10 Interesting Sessions at the Fifty-Fourth International Congress on Medieval Studies

The annual International Congress on Medieval Studies – the largest conference about the Middle Ages in the world – is taking place at Western Michigan University from May 9–12, 2019.

The Sneak Preview of the congress programme has been released, and here are 10 sessions we think will be very interesting!


Session 19 – Late Antiquity I: Staying Pagan, Being and Becoming Christian

  • The Vestal Virgins of Fourth-Century CE Rome – Casey M. Stark
  • The Politics of a Beautiful Body: Antony, Constantine, and the Aesthetics of Christian Piety – Benjamin Hansen
  • Romans and Foederati: The Arabian Peninsula between the Fourth and Fifth Centuries – Valentina A. Grasso

Session 51 – Was There Capitalism in the Middle Ages?

  • Concepts of Capitalism, Old and New – Tim Barker
  • Capitalism and the Rise of an Abstract Mentality in Late Medieval France, Burgundy, and Flanders –  Suzanne Verderber
  • What Is Socially Distinctive of Modern Capitalism? Zach Wehrwein, Harvard Univ. Risky Business: Medieval Trade before Capitalism – Craig E. Bertolet

Session 85 – Well Connected Women in the Middle Ages

  • The Case of the Missing Countess: In Search of the Wealthiest Woman in Domesday – Elizabeth Dachowski and M. Wendy Hennequin
  • “Pro devote femineo sexu”: Queen Melisende and the Virgin as Alter Ego – Avital Heyman
  • Alice in the Looking Glass: Assessing Agency in Alice of Antioch – Phyllis G. Jestice

Session 204 – Scripts, Ciphers, Shorthands

  • Code-icology: Deciphering Cox Macro MS 5 – Kersti Francis
  • The Codex, the Cipher, and the Crow: Concealed Knowledge in Sloane MS 475 -Katherine S. Hindley
  • How Many Glyphs and How Many Scribes? Digital Paleography and the Voynich Manuscript – Lisa Fagin Davis

Session 263 – Head, Face, and Body: The Expressive Qualities of Hair in the Middle Ages (A Roundtable)

A roundtable discussion with Laura Michele Diener,  Martha Easton, John Block Friedman, Alexa K. Sand and Hanna Hopwood Griffiths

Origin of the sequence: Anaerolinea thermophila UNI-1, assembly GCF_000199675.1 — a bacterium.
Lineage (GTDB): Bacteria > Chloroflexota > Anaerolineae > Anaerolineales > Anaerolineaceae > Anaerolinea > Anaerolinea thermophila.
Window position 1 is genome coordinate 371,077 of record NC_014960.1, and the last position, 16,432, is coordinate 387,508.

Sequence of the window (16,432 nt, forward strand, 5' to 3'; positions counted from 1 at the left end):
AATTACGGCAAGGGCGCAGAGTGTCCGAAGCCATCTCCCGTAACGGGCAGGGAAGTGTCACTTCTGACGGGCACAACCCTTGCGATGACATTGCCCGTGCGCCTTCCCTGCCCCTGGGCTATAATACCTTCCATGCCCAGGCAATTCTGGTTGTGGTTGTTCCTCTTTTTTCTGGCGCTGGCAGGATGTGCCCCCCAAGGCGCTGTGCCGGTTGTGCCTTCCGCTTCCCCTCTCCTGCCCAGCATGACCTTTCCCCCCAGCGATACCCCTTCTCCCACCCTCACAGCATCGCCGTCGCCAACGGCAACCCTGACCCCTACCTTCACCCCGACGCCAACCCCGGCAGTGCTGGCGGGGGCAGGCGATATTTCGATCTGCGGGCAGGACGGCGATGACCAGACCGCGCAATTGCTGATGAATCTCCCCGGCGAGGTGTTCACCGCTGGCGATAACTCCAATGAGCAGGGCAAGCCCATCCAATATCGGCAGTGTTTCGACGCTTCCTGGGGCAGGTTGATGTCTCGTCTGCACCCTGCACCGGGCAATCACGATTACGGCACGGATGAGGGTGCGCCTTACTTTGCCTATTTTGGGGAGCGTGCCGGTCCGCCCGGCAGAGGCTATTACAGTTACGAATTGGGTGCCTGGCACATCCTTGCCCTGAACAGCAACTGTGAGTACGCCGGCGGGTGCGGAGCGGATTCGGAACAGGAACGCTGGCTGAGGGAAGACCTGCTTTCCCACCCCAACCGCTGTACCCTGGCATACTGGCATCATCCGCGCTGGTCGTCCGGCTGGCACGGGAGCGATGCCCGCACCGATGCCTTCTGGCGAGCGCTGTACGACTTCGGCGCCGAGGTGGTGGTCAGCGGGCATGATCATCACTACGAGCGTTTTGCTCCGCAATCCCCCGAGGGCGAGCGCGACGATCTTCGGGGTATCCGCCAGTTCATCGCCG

Session 304 – New Voices in Medieval History

  • A Slippery Currency: Eels in the Medieval English Economy – John Wyatt Greenlee
  • Into the Woods: Falcons as Evidence of Ecological Intervention in the High Middle Ages –  Kyle Madsen
  • Writing Hebrew, Speaking French: Hebrew Translations among Diglossic Jews in Medieval Northern Europe – Caroline Gruenbaum
  • Regulating Sex Trade in the Latin East: Comparative Perspectives –  Sean Loritz

Session 391 – Annual Journal of Medieval Military History Lecture 

  • Bella plus quam civila: Battle in the Context of Civil War and Rebellion under the Anglo-Norman and Angevin Kings – Matthew Strickland
  • Respondent – Craig M. Nakashian

Session 459 – Animal Crimes

  • Reading Legal Bodies: Interrogating the Animal Trials as Literary Scholars – Crystal N. Beamer
  • Objectification and Non-Human Execution in Fifteenth-Century Flanders – Mireille Pardon
  • Premodern Animal Trials and the Question of the Human-Animal Divide – Anna Czarnowus
  • The Green “Mayster Herte”: The Deer as Iconic Object and Perpetrator of Crime in Select Robin Hood Narratives and Film – Lorraine Kochanske Stock

Session 479 – Fixers and Go-Betweens in the Medieval Mediterranean and Medieval Iberian Worlds II

  • A Family of Spies: The Infiltration and Intelligence Experts of Alagón – Ariana Myers
  • An Honest Merchant? Arnau Ferrer, Accused of Piracy in 1340 –  David D. Terry,
  • The Go-Between of a Thousand Faces: Performance and Theatrical Resources Used in La Celestina (1499) by Fernando de Rojas – Francis Turco
  • Between Reconquest and Crusade: Late Medieval Crusade Planners’ Iter per Hispaniam – Michael J. Sanders

Session 546: The Justinianic Plague: An Interdisciplinary Discussion (A Roundtable)

  • The Emergence of Plague in Scholarship on Late Antiquity – Timothy Newfield
  • Why Biology Is Integral to Understanding the First Plague Pandemic – Michelle Ziegler
  • A Minimalist Account of the Justinianic Plague – Lee Mordechai
  • Comparative Insights on Plague Pandemics: The Justinianic Plague and the Black Death – Nükhet Varlık

Click here to read the sneak peak of the programme to see what else is happening at the International Congress on Medieval Studies




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